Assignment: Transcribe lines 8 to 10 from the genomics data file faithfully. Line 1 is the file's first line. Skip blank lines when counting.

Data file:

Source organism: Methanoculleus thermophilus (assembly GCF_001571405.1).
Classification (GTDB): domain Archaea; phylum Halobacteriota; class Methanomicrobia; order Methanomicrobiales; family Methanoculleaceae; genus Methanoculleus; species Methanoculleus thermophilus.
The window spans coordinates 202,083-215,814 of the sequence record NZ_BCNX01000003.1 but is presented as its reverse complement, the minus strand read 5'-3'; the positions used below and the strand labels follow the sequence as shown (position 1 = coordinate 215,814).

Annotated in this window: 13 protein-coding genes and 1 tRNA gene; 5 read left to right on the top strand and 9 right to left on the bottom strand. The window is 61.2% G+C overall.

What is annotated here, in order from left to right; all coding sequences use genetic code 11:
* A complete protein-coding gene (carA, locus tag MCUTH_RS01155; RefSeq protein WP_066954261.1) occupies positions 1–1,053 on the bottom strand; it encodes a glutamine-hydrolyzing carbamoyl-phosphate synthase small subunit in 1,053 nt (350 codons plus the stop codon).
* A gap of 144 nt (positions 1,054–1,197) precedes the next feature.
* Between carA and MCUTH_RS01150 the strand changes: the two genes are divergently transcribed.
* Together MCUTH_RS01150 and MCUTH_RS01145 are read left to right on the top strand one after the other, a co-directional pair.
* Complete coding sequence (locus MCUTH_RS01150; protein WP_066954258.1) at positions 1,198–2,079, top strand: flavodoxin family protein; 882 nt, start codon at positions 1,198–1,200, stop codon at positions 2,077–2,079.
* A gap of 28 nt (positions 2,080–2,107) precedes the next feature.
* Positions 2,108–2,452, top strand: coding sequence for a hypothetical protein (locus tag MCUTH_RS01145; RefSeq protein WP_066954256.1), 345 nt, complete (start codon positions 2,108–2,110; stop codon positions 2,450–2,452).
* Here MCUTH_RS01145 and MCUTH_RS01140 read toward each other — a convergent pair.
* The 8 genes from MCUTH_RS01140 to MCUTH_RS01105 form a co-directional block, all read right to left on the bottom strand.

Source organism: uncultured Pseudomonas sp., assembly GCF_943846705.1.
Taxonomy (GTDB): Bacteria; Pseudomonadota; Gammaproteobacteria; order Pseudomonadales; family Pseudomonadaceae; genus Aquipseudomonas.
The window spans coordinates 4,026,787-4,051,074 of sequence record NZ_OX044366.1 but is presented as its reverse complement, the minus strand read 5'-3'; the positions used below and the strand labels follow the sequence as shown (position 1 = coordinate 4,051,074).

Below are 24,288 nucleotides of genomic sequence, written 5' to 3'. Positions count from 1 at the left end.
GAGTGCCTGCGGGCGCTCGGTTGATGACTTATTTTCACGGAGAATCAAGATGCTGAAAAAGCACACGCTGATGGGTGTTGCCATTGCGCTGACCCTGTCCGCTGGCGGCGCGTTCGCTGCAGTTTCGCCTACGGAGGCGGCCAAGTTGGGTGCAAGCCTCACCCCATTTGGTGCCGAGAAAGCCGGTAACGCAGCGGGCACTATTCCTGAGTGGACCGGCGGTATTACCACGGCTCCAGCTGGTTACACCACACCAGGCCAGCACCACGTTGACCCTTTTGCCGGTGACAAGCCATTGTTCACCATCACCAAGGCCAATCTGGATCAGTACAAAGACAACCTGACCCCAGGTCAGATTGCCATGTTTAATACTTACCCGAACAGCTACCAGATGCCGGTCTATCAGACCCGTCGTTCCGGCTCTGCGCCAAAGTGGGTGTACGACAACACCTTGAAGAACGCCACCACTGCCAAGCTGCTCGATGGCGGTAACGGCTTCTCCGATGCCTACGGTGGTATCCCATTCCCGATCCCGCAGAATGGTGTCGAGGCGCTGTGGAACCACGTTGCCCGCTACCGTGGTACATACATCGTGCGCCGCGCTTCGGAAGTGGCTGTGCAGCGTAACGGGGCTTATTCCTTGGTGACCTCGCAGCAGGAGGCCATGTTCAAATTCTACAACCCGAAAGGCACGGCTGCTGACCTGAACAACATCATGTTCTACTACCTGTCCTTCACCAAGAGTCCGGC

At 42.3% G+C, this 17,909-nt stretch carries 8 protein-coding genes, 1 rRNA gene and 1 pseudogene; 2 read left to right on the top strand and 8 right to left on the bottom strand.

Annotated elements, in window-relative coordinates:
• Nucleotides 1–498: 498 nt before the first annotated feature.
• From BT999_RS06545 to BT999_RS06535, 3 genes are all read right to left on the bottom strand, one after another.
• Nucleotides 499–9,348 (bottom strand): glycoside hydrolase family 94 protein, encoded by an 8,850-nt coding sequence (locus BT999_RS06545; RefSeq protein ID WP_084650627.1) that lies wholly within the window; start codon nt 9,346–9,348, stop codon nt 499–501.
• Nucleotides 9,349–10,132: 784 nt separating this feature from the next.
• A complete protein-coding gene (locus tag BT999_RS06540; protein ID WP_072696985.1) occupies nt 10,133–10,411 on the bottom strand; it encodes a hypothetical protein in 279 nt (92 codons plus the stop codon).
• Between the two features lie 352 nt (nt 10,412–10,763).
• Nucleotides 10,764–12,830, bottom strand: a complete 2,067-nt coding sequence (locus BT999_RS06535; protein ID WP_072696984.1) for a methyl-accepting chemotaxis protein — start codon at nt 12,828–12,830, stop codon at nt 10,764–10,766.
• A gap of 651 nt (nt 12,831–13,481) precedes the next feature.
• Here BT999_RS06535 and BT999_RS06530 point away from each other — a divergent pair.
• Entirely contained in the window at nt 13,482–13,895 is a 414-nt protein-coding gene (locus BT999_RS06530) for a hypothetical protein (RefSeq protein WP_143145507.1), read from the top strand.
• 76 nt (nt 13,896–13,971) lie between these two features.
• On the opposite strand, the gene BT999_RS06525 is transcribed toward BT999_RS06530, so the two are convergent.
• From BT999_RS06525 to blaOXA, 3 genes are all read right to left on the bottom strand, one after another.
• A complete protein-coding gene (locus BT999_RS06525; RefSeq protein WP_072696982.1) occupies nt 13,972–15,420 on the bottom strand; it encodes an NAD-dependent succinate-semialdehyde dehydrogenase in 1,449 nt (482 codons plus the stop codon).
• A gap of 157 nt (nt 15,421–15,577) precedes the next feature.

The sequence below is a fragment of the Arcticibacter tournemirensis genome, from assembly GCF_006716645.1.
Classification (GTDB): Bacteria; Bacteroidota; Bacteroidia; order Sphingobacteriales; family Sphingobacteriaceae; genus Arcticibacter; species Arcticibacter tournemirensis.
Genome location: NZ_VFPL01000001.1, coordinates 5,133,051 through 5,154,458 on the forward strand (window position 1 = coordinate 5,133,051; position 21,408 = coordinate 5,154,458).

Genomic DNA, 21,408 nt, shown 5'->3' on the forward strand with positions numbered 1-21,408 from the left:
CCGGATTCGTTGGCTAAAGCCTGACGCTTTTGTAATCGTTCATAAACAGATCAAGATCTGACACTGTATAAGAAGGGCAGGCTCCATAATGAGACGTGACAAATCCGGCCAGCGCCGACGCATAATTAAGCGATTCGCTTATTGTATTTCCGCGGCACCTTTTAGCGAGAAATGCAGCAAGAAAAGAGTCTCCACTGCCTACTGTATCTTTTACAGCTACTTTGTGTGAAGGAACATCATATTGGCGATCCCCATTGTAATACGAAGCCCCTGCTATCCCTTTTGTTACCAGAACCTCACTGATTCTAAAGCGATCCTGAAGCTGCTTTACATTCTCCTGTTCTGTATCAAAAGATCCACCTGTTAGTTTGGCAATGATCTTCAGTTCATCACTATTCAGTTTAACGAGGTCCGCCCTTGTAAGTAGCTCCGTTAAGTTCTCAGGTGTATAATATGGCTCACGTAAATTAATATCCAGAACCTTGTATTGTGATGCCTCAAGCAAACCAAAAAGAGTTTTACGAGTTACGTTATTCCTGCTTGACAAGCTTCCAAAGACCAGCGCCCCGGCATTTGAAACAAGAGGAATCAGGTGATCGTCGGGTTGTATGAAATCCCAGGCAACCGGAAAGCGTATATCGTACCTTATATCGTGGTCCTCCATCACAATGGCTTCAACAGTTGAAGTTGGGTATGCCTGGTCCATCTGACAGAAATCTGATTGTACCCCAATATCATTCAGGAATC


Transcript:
* Between carA and MCUTH_RS01150 the strand changes: the two genes are divergently transcribed.
* Together MCUTH_RS01150 and MCUTH_RS01145 are read left to right on the top strand one after the other, a co-directional pair.
* Complete coding sequence (locus MCUTH_RS01150; protein WP_066954258.1) at positions 1,198–2,079, top strand: flavodoxin family protein; 882 nt, start codon at positions 1,198–1,200, stop codon at positions 2,077–2,079.